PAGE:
All I can think is that Shira must have inherited your body type, Anna - aren't you very slender? If she's happy and active and is otherwise developmentally okay, I wouldn't worry about it at all.

Matt and Heather said...

I think that it is common for dr.'s these days to suggest formula, and to also suggest that we aren't feeding our children well. But, what I think the real problem is that there is such a large percentage of parents who use formula now, that babies gain weight faster due to the amount of formula they are given. I think that if we looked at charts from years ago when women were primarily breast feeding, we would see that our children are right about where they should be as far as growth. Plus, if your child was not thriving, was lethargic, you would know as the mama that there was a problem. If that isn't the case, I say who cares what the dr. says :-)

LeAnna said...

That is precisely why we don't go see a pediatrician regularly. We take our son to a small clinic if he is ever ill, but I finally just quit doing the milestone check ups. My little one is 13 months and barely weighs 20 lbs. He is not a voracious eater, but he does eat, and actually weaned himself at 10 months (much to my sorrow...) He is just extremely active and a little guy, and it sure has not affected how he grows mentally- he's smart as a tack! I get so frustrated when Dr's assume that because a child is not chunky like the majority of the populous that they are underfed. For us American's we wonder WHY obesity is a problem? I for one happen to think it starts at the pediatricians office...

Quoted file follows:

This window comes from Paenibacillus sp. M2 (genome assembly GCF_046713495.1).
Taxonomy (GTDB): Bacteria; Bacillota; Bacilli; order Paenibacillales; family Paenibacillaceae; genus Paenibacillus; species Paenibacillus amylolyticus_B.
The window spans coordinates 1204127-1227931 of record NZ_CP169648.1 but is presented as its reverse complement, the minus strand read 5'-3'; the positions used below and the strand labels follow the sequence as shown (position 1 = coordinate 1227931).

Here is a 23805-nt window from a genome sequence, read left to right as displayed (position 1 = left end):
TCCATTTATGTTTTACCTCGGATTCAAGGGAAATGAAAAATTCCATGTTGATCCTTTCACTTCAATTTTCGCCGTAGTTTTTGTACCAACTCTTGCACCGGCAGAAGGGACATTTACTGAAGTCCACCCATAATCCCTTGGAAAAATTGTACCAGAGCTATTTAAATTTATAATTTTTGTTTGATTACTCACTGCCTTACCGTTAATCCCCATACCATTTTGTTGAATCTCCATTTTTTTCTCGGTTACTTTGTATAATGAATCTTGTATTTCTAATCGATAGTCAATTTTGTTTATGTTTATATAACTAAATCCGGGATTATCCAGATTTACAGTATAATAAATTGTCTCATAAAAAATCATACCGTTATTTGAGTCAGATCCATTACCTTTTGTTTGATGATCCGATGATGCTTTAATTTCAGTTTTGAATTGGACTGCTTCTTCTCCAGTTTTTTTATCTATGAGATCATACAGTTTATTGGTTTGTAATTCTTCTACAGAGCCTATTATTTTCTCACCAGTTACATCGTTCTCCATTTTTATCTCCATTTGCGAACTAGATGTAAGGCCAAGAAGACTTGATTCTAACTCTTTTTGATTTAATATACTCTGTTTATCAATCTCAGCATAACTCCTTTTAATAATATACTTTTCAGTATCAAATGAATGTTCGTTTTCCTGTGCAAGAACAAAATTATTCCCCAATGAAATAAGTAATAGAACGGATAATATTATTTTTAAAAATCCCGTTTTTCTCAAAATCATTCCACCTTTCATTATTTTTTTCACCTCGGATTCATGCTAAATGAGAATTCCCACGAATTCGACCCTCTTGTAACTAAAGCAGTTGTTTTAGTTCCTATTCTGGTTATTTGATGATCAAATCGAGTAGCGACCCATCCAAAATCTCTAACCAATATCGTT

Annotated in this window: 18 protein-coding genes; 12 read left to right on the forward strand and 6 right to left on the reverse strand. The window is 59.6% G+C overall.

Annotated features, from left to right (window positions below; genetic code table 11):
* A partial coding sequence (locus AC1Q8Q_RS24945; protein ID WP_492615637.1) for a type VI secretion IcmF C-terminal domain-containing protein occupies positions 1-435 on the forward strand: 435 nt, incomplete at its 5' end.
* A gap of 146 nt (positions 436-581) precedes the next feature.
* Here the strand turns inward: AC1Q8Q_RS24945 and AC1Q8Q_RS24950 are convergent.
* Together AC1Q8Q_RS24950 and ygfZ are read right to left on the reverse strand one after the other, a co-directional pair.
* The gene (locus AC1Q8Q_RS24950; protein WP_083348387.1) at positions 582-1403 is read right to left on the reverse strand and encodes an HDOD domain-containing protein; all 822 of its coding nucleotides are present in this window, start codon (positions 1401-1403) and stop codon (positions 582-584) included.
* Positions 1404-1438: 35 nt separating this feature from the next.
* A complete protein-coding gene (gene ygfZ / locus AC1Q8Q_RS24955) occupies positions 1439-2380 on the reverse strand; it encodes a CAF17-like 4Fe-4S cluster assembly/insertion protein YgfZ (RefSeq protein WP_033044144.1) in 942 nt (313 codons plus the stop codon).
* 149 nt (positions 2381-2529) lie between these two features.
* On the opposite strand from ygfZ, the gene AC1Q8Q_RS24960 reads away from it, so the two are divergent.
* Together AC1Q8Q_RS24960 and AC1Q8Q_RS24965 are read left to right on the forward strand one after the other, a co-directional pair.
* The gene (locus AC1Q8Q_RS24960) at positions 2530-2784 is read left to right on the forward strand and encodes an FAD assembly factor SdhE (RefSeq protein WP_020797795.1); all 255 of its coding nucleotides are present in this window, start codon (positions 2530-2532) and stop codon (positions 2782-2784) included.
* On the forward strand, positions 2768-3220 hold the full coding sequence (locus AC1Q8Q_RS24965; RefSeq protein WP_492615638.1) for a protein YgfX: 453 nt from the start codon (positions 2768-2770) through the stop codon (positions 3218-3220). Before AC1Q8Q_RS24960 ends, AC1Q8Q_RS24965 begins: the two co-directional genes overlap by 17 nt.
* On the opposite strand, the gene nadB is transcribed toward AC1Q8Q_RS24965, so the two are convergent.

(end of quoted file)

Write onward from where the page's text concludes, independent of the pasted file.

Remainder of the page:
Way to go, Mama, for holding your ground! You keep doing what YOU know is best for your baby.

Heather M said...

My middle son has always been on the small side. He isn't off the chart, but close. I am fortunate that my pediatrian looks at me and said that he's fine, that he probably just takes after me is all (I am rather small).

Good luck to you.

Karen said...

I have a child who was not gaining well and it turned out she did have a medical condition, actually a couple of them. One was severe acid reflux, another was true milk and egg allergies. The reflux is treated with medication and diet modifications were needed until she outgrew the food allergies. She became a better eater with the acid reflux treatment and a variety of issues like eczema and poor sleep improved with the dietary changes.

Based on my experience, I think it is better to just get at least the minimum recommended testing done. There are hundreds of things that can cause poor weight gain, some of them serious, which is why doctors get concerned when a child is not gaining well. It can be very stressful for the mother to not know why a child is growing poorly. Even if no medical cause is found, it can't hurt to see a child nutritionist, which we did. The nutritionist can recommend the ideal diet for a slow gaining child, and if needed, he or she can also recommend behavior modifications that benefit the entire family and take the stress out of feeding times.

The last note is, genetics must be taken into account. A mother who is on the thin side like me and you can't be expected to have a heavy child. I was very thin as a child and I brought a picture of myself as a child to my daughter's pediatrician. My daugher clearly has my build. Even with the medical issues addressed, she is still on the thin side, and now the doctor says it is partly genetic.

CappuccinoLife said...

Wow Anna, sorry for all you are dealing with. Frustrating how they automatically blame breastfeeding for everything.